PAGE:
We have programmed comedy(Jarlath Regan’s An Irishman Abroad Online Comedy Club); quizzes; music, including Sofft Nights, the largest music festival in Ireland in 2020(100 socially distanced audience members attended); and we have completely reinvented charity fundraising to take place online, doing massive fundraisers for the London Irish Centre and JW3, raising £100,000 and £350,000 for them respectively. These events were innovative because the operating costs ended up being only 3% of the total raised, making it the best ratio of cost versus money raised that they ever achieved. This innovation allows more charities to fundraise more often, more cleverly, and at a much lower cost than what they are used to, ultimately ensuring more money raised for their cause.
The Lock Inn was born, like many things, from a meeting of minds. But also, an ambition to take Irish arts, always regarded as world-class, to the world! With streaming online, rather than playing to one hundred people a night in Dublin, we have the opportunity to reach a global audience. Every drama course in the world teaches Beckett, O’Casey, Synge, McDonagh etc…every literature course teaches Joyce, Yeats, Heaney and the rest. This is a market, as yet untapped, apart from irregular world tours, that we intend to conquer.
I could go into great detail about how we film and stream our content and what each individual’s role is. But in reality, what we do is akin to alchemy. There is magic, there is trickery, and there is personality. It is these intangible factors that separate us from the rest and these are the reasons why no other streamed content has matched what we’re doing.
Now, we get to the ‘Why’. Aside from world domination or ambition, The Lock Inn was born out of being dismayed. Dismayed by the way my trade is considered in the public eye, dismayed by the way my trade is treated by the government, and dismayed by the way my trade is left at the whim of arts council funding to make it happen. So many incredible artists sit at home waiting for the telephone to ring. So many incredible artists’ groundbreaking ideas will never be realized because a small group of people have deemed it not worthy of funding. My grandmother used to say “you can sit and moan about the dark, or you can light a penny candle.” The Lock Inn is our penny candle, founded on two basic principles.
One, that something is always better than nothing. Two, Plato’s classic adage “There are only two things you should not be angry about: what you can change, and what you cannot.”
One can begrudge the leaders of our industry, or claim that the world is unfair, or one can stand up and lead by example themselves and light their penny candle – and that is what we are attempting to do. We shall not sit in the dark, and we shall change what we can. We will not go gently into that good night and furthermore, we fully believe that this is the future of the arts – a combination of both physical and online audiences. At the moment and for the foreseeable future, that physical audience will have to be limited, but eventually, there is no reason why you couldn’t have a full house in person, and ten times that audience across the world tuning in. There is no reason this can’t entirely change the way new audiences consume theatre, and art in general.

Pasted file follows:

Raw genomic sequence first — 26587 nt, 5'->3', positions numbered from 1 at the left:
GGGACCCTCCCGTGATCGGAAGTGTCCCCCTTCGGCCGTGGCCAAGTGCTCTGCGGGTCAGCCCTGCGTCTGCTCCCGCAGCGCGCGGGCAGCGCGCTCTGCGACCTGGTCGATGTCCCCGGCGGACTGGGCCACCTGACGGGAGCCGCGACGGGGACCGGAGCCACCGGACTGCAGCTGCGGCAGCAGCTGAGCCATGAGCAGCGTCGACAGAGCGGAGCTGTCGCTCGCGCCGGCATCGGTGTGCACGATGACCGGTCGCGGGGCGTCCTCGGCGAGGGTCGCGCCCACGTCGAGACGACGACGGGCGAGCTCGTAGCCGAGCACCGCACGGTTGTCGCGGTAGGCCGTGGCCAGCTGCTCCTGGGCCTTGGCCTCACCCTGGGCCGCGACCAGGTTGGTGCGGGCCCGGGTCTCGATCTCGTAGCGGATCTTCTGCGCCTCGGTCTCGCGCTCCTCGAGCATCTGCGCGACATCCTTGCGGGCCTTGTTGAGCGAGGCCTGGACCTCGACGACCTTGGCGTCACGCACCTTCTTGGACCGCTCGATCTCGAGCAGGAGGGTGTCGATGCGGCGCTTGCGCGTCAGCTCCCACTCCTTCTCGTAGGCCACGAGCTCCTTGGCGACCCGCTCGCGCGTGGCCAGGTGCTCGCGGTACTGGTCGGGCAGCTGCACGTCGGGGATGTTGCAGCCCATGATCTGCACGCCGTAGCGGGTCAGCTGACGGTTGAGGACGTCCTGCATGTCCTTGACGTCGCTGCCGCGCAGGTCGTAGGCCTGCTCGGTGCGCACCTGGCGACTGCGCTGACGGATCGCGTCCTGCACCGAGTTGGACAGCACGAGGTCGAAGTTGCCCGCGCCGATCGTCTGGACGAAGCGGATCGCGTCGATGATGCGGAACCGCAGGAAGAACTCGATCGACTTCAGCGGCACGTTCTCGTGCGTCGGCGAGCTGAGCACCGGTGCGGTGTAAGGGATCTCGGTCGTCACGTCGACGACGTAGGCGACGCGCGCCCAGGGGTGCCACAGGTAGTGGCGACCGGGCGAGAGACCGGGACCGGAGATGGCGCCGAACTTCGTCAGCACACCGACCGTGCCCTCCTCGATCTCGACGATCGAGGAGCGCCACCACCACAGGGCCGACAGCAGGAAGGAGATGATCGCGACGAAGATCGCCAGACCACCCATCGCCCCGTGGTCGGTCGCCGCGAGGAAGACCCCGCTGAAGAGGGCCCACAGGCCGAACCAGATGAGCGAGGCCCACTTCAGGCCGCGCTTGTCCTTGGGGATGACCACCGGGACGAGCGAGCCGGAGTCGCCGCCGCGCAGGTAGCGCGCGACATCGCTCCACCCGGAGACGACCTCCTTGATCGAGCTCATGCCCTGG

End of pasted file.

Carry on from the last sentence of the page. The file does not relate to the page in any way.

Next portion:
We all hate the phrase the “new normal”, but for children, teenagers, and young adults, their concept of what theatre is now will be very different to what ours was growing up – and they are the future of theatre, so who is to say they will not continue to create theatre bearing online streams in mind, thus fundamentally changing the visual and personal experience of the theatre, and making it a new and ever-adapting artform. Personally, I prefer that concept to seeing the theatre wither away like a plant without sunlight. Art is too important to allow that to happen, and we must remember that, whilst also embodying the concept of Adapt or Die. As Shaw said, “You use a glass mirror to see your face; you use works of art to see your soul.”
The freedom, confidence, and self we speak of can of course be achieved for many through sports, academia, family, career, and various other sources, all with louder and stronger lobbies than the arts. So, we will continue to do this, and continue to ensure the theatre does not die. Not so we can receive plaudits and trinkets. Not so we can achieve riches(trust me, that ain’t gonna happen). Not so we can advance our careers, or gain any sort of industry clout. We will continue to do this, so that despite yon plague, or any interruption, theatre remains in our psyche and in our consciousness, even if we are considered the annoying buzzing fly who simply won’t leave you alone, so that now and forevermore certain thirteen year old’s for whom sports et al mean nothing, will continue to make friends for life; sing; dance; act; meet girls; and ultimately – learn how to simply be.
All photos of Ross Gaynor were taken by Jack Breslin (@jack__breslin).